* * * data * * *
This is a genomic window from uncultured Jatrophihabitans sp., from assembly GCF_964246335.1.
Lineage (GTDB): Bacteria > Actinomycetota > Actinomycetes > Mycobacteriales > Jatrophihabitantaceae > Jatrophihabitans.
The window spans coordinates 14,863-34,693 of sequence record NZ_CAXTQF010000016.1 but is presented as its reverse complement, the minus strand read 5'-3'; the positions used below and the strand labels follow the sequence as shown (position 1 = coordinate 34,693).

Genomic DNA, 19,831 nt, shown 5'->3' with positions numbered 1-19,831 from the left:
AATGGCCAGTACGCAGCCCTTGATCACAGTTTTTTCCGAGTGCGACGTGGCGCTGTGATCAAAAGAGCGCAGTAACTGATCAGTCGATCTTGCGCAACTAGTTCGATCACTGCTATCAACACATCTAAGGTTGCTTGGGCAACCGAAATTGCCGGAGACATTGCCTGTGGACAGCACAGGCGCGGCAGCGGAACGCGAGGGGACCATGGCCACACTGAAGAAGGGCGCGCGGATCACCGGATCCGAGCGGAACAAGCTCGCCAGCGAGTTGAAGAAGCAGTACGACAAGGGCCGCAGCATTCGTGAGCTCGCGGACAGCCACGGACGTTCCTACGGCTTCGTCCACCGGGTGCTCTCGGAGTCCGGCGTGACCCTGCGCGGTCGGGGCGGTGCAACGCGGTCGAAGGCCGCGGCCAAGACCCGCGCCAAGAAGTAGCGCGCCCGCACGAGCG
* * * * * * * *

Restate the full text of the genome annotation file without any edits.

This is a genomic window from uncultured Jatrophihabitans sp., from assembly GCF_964246335.1.
Lineage (GTDB): Bacteria > Actinomycetota > Actinomycetes > Mycobacteriales > Jatrophihabitantaceae > Jatrophihabitans.
The window spans coordinates 14,863-34,693 of sequence record NZ_CAXTQF010000016.1 but is presented as its reverse complement, the minus strand read 5'-3'; the positions used below and the strand labels follow the sequence as shown (position 1 = coordinate 34,693).

Genomic DNA, 19,831 nt, shown 5'->3' with positions numbered 1-19,831 from the left:
AATGGCCAGTACGCAGCCCTTGATCACAGTTTTTTCCGAGTGCGACGTGGCGCTGTGATCAAAAGAGCGCAGTAACTGATCAGTCGATCTTGCGCAACTAGTTCGATCACTGCTATCAACACATCTAAGGTTGCTTGGGCAACCGAAATTGCCGGAGACATTGCCTGTGGACAGCACAGGCGCGGCAGCGGAACGCGAGGGGACCATGGCCACACTGAAGAAGGGCGCGCGGATCACCGGATCCGAGCGGAACAAGCTCGCCAGCGAGTTGAAGAAGCAGTACGACAAGGGCCGCAGCATTCGTGAGCTCGCGGACAGCCACGGACGTTCCTACGGCTTCGTCCACCGGGTGCTCTCGGAGTCCGGCGTGACCCTGCGCGGTCGGGGCGGTGCAACGCGGTCGAAGGCCGCGGCCAAGACCCGCGCCAAGAAGTAGCGCGCCCGCACGAGCG